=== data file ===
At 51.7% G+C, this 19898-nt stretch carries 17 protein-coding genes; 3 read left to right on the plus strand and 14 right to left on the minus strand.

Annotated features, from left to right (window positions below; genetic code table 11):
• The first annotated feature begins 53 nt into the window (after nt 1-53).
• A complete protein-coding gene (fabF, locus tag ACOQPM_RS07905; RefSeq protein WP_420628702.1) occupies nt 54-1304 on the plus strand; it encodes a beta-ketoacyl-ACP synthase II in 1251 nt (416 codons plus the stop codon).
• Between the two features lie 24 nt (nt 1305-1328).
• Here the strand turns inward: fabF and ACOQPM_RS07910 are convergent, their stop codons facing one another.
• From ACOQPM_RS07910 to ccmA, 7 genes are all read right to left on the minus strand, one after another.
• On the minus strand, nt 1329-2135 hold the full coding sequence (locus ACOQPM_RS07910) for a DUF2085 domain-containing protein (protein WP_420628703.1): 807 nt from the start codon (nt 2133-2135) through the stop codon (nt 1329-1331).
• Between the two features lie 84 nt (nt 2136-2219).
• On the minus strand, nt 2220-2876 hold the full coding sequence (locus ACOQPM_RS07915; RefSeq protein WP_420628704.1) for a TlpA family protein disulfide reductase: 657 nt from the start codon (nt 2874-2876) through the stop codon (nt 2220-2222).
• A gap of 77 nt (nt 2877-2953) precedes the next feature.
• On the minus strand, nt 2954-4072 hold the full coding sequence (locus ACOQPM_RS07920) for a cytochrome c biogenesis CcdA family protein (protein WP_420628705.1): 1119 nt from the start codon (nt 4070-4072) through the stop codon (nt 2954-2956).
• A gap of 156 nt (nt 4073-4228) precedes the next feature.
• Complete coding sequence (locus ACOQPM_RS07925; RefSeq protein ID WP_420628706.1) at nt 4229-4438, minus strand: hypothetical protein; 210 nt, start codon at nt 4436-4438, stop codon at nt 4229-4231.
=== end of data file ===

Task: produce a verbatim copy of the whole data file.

At 51.7% G+C, this 19898-nt stretch carries 17 protein-coding genes; 3 read left to right on the plus strand and 14 right to left on the minus strand.

Annotated features, from left to right (window positions below; genetic code table 11):
• The first annotated feature begins 53 nt into the window (after nt 1-53).
• A complete protein-coding gene (fabF, locus tag ACOQPM_RS07905; RefSeq protein WP_420628702.1) occupies nt 54-1304 on the plus strand; it encodes a beta-ketoacyl-ACP synthase II in 1251 nt (416 codons plus the stop codon).
• Between the two features lie 24 nt (nt 1305-1328).
• Here the strand turns inward: fabF and ACOQPM_RS07910 are convergent, their stop codons facing one another.
• From ACOQPM_RS07910 to ccmA, 7 genes are all read right to left on the minus strand, one after another.
• On the minus strand, nt 1329-2135 hold the full coding sequence (locus ACOQPM_RS07910) for a DUF2085 domain-containing protein (protein WP_420628703.1): 807 nt from the start codon (nt 2133-2135) through the stop codon (nt 1329-1331).
• Between the two features lie 84 nt (nt 2136-2219).
• On the minus strand, nt 2220-2876 hold the full coding sequence (locus ACOQPM_RS07915; RefSeq protein WP_420628704.1) for a TlpA family protein disulfide reductase: 657 nt from the start codon (nt 2874-2876) through the stop codon (nt 2220-2222).
• A gap of 77 nt (nt 2877-2953) precedes the next feature.
• On the minus strand, nt 2954-4072 hold the full coding sequence (locus ACOQPM_RS07920) for a cytochrome c biogenesis CcdA family protein (protein WP_420628705.1): 1119 nt from the start codon (nt 4070-4072) through the stop codon (nt 2954-2956).
• A gap of 156 nt (nt 4073-4228) precedes the next feature.
• Complete coding sequence (locus ACOQPM_RS07925; RefSeq protein ID WP_420628706.1) at nt 4229-4438, minus strand: hypothetical protein; 210 nt, start codon at nt 4436-4438, stop codon at nt 4229-4231.